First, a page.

By Maria Kuznetsova
Random House, 2021
Hardcover $27.00; Kindle Edition $7.99
Genre: Fiction; Novel
Review by Rachel Houghton
Maria Kuznetsova’s Something Unbelievable is a multi-faceted tale that spans continents and generations. It is layered with themes of family, grief, loyalty, and identity. The narrative bounces between Larissa, an eighty-year-old matriarch who lives in Kiev, and Natasha, Larissa’s only granddaughter who lives with her husband and new baby in Manhattan. During their weekly Skype dates, Larissa tells Natasha the story of how her family survived relocating to the Ural Mountains during the WWII Nazi invasion of Ukraine. Larissa also begins to suspect that all is not right with Natasha’s transition to motherhood. In the end, this concern, and Natasha’s invitation to see her new one-woman play, convince Larissa to travel across the world to check up on her beloved granddaughter and meet her new great granddaughter.
Kuznetsova is an Assistant Professor of English at Auburn University where she teaches creative writing. Originally from Kiev, Ukraine, she moved to the United States as a child and later attended Duke University, the University of California Davis, and the Iowa Writers’ Workshop, where she received an MFA.
Something Unbelievable explores, among other things, the space between regret and acceptance. As Grandmother Larissa says, “I have lived my life the best I could live it, but not without my share of mistakes. You have made them, too, and will continue to make them. Most of them won’t kill you.” As Larissa shares about enduring the war, she reflects on the decisions made by herself and her family—decisions made in desperation and deprivation. She does not cast judgment, but neither does she sugar-coat. Instead, there is a calm acceptance that this is what life is—a series of small decisions that lead us to the present, but don’t necessarily define who we are. Instead, we are the ones who choose who to be in this world.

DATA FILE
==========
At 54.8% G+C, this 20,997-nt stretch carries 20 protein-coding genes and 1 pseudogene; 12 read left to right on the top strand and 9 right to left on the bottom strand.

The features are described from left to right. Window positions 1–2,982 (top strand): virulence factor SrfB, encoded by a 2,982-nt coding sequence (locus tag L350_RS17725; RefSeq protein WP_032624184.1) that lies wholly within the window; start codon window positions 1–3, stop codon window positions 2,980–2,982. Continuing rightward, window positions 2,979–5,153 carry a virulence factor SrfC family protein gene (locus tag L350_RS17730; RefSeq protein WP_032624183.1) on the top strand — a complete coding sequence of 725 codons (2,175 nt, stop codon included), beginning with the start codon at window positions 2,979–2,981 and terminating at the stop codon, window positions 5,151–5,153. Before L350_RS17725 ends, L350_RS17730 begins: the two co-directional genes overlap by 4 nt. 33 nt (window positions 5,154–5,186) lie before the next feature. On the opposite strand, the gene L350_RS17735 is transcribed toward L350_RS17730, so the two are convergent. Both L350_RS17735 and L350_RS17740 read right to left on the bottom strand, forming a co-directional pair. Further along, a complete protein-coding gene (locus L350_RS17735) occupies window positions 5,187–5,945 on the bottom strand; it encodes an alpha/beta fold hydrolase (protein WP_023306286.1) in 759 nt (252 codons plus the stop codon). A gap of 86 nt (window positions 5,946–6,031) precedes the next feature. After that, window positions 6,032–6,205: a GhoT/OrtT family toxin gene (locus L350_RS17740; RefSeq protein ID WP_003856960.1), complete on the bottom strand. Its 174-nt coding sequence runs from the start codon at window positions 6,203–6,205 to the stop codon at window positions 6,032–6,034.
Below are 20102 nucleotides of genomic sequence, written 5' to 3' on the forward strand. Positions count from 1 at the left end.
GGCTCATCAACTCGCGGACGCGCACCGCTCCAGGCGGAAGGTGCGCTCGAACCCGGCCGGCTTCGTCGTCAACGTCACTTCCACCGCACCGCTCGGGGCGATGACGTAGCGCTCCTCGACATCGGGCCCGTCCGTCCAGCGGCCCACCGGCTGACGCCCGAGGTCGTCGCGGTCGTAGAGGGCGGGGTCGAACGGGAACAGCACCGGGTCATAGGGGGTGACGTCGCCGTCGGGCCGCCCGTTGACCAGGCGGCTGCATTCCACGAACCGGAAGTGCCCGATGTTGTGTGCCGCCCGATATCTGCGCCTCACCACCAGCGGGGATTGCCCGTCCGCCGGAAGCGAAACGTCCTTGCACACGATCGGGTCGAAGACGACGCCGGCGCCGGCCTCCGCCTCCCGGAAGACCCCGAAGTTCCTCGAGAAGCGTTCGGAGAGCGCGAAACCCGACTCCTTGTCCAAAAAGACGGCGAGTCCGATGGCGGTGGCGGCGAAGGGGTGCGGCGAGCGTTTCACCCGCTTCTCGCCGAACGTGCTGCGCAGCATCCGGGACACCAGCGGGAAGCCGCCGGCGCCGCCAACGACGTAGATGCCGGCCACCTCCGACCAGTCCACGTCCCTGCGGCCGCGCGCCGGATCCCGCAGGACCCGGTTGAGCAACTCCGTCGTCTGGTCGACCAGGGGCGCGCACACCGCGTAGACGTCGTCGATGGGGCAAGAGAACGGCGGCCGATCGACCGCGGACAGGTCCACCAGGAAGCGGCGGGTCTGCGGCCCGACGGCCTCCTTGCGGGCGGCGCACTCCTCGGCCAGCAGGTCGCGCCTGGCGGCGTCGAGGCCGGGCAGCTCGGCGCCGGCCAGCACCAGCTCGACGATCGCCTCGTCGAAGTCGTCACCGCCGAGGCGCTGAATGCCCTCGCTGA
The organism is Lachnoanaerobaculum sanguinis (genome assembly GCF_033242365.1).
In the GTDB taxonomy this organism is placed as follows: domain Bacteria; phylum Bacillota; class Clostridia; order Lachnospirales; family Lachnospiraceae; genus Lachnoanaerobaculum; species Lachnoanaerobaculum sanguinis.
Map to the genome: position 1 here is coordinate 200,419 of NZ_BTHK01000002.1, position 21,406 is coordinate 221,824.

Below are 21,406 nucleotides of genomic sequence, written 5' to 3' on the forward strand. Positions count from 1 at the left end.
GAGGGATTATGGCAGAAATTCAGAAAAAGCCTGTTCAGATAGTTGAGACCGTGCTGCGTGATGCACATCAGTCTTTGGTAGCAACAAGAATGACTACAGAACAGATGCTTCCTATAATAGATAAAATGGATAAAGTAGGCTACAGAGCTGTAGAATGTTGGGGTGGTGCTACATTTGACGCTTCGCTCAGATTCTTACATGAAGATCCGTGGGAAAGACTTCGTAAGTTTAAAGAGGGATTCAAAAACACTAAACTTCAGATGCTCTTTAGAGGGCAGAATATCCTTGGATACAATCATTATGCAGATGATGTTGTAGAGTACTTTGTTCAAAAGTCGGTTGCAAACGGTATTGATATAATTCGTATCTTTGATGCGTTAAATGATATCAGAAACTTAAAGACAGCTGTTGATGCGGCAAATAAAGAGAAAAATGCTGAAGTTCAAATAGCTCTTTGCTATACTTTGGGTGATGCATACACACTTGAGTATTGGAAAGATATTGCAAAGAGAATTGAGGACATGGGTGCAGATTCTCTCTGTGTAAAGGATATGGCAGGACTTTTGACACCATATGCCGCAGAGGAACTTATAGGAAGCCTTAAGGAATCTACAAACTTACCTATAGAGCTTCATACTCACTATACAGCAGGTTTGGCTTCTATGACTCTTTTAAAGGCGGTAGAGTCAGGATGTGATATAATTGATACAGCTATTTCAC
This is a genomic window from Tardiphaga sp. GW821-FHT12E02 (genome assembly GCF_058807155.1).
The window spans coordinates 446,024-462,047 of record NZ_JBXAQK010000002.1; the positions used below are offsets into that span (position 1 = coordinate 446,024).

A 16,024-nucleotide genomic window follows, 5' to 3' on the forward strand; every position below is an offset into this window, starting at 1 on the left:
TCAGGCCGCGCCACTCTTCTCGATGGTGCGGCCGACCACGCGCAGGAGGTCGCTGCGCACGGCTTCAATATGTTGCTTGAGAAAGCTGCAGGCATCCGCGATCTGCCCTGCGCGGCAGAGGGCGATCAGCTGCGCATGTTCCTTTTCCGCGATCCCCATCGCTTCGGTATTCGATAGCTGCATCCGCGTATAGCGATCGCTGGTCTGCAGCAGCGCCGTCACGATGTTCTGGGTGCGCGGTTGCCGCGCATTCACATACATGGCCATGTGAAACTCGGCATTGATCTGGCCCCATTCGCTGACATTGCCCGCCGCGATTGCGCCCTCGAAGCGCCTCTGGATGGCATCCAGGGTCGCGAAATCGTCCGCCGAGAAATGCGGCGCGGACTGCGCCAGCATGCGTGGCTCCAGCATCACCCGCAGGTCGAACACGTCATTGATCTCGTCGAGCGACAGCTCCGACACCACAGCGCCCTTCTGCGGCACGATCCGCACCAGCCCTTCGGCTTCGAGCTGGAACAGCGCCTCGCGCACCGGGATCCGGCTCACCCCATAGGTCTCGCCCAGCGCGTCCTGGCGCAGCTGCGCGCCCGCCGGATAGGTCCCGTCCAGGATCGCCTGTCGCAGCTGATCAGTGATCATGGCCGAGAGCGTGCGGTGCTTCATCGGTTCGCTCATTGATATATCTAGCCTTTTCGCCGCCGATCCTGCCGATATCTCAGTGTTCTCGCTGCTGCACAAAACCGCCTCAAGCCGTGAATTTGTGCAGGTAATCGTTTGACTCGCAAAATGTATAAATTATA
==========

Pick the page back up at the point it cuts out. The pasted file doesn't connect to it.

One of its most compelling elements of this novel is its character-building. It would have been easy for this story to become a lovey-dovey tale of a grandmother and granddaughter relationship. And while there is deep love here, it is not a cookie-cutter rendition of familial bonds. Kuznetsova has created characters who have deep passions and deep flaws. Even though they are not perfect, they are genuine and relatable.
Larissa and Natasha are connected by blood, of course, but they are also connected by grief. Larissa’s husband recently passed, and Natasha’s parents are both gone as well. In addition, Natasha is grieving the loss of her pre-parental season of life. These griefs coupled with the losses that Larissa experienced in her past further the bond between grandmother and granddaughter. We are all aware of the challenges of virtual communication, but even though much of their conversation happens through computers, there is a depth to their relationship. They enjoy an easy banter, but they do not shy away from hard topics or questions. This bond is further cemented as Larissa shares her families struggles to survive WWII. This confession offers Larissa peace and gives Natasha another perspective of her grandmother.
These shared tensions coupled with vast yet intimate virtual spaces offer Larissa and Natasha the room to explore their respective identities. There is the tension of belonging to two different countries—Ukraine and America. The tension of carrying the roles of mother, daughter, wife, mistress, actress, and friend. There are tensions of class, past, heritage, distance, loyalty, and grief. Through the simple act of weekly conversations, both Larissa and Natasha slowly begin to discover one another. This vantage we are given onto the gradual, simultaneous discovery of persons bound by blood, by one another, but still alien to one another, is an especially poignant and moving element of this story. Something Unbelievable begs the questions: What makes a person who they are? How can a person be good and bad at the same time? Can mistakes lead us to places of wholeness? Is there beauty to be found in suffering?
If you are looking for a thought-provoking novel with unforgettable, complex characters and a storyline that will make you cry and laugh, this is it.
Rachel Houghton graduated in 2022 from the University of Alabama Birmingham with a Masters in English. Her poetry has appeared in Aura and the Vulcan Historical Review, and her fiction can be found in The Great Lakes Review.
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